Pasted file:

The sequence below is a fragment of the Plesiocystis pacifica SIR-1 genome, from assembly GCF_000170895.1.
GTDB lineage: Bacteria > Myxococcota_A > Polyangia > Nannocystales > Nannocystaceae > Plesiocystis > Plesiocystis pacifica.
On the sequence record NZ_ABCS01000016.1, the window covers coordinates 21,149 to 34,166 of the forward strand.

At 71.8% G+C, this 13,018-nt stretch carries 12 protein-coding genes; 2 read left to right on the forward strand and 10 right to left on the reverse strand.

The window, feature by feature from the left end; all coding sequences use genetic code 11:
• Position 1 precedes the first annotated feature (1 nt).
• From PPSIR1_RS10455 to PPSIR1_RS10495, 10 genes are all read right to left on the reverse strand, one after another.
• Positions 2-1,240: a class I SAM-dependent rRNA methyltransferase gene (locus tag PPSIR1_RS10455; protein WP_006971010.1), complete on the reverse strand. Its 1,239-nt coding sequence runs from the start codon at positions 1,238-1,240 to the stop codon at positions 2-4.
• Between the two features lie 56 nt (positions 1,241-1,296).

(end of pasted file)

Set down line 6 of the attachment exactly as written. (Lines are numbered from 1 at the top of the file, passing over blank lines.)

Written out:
• Position 1 precedes the first annotated feature (1 nt).